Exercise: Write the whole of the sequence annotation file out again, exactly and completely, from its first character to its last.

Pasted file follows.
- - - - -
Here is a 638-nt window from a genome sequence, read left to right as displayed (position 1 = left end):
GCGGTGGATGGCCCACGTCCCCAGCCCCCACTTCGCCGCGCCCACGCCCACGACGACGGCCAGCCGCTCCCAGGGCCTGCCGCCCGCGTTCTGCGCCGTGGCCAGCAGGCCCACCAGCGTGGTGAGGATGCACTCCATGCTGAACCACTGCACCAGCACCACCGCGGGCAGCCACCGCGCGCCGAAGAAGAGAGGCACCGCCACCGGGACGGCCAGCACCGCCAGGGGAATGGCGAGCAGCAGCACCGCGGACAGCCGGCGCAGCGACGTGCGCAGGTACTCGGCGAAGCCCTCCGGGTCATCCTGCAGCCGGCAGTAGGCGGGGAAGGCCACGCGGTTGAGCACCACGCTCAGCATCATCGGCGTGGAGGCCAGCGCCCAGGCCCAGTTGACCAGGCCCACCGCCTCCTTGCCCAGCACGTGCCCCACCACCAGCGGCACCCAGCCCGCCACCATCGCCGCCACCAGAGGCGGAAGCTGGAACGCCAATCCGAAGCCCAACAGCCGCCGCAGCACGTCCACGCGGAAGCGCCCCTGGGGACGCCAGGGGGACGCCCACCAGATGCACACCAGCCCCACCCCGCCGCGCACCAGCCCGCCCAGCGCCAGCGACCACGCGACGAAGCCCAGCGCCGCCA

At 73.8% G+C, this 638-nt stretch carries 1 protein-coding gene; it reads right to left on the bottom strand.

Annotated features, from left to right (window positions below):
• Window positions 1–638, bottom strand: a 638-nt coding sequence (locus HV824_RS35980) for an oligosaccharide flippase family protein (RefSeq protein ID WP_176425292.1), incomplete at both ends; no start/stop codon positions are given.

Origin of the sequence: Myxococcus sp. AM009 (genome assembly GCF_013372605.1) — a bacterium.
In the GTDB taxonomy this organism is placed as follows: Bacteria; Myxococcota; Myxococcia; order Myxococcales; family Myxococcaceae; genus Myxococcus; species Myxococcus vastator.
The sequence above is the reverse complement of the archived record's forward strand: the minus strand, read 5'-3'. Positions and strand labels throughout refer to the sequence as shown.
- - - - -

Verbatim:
Here is a 638-nt window from a genome sequence, read left to right as displayed (position 1 = left end):
GCGGTGGATGGCCCACGTCCCCAGCCCCCACTTCGCCGCGCCCACGCCCACGACGACGGCCAGCCGCTCCCAGGGCCTGCCGCCCGCGTTCTGCGCCGTGGCCAGCAGGCCCACCAGCGTGGTGAGGATGCACTCCATGCTGAACCACTGCACCAGCACCACCGCGGGCAGCCACCGCGCGCCGAAGAAGAGAGGCACCGCCACCGGGACGGCCAGCACCGCCAGGGGAATGGCGAGCAGCAGCACCGCGGACAGCCGGCGCAGCGACGTGCGCAGGTACTCGGCGAAGCCCTCCGGGTCATCCTGCAGCCGGCAGTAGGCGGGGAAGGCCACGCGGTTGAGCACCACGCTCAGCATCATCGGCGTGGAGGCCAGCGCCCAGGCCCAGTTGACCAGGCCCACCGCCTCCTTGCCCAGCACGTGCCCCACCACCAGCGGCACCCAGCCCGCCACCATCGCCGCCACCAGAGGCGGAAGCTGGAACGCCAATCCGAAGCCCAACAGCCGCCGCAGCACGTCCACGCGGAAGCGCCCCTGGGGACGCCAGGGGGACGCCCACCAGATGCACACCAGCCCCACCCCGCCGCGCACCAGCCCGCCCAGCGCCAGCGACCACGCGACGAAGCCCAGCGCCGCCA

At 73.8% G+C, this 638-nt stretch carries 1 protein-coding gene; it reads right to left on the bottom strand.

Annotated features, from left to right (window positions below):
• Window positions 1–638, bottom strand: a 638-nt coding sequence (locus HV824_RS35980) for an oligosaccharide flippase family protein (RefSeq protein ID WP_176425292.1), incomplete at both ends; no start/stop codon positions are given.

Origin of the sequence: Myxococcus sp. AM009 (genome assembly GCF_013372605.1) — a bacterium.
In the GTDB taxonomy this organism is placed as follows: Bacteria; Myxococcota; Myxococcia; order Myxococcales; family Myxococcaceae; genus Myxococcus; species Myxococcus vastator.
The sequence above is the reverse complement of the archived record's forward strand: the minus strand, read 5'-3'. Positions and strand labels throughout refer to the sequence as shown.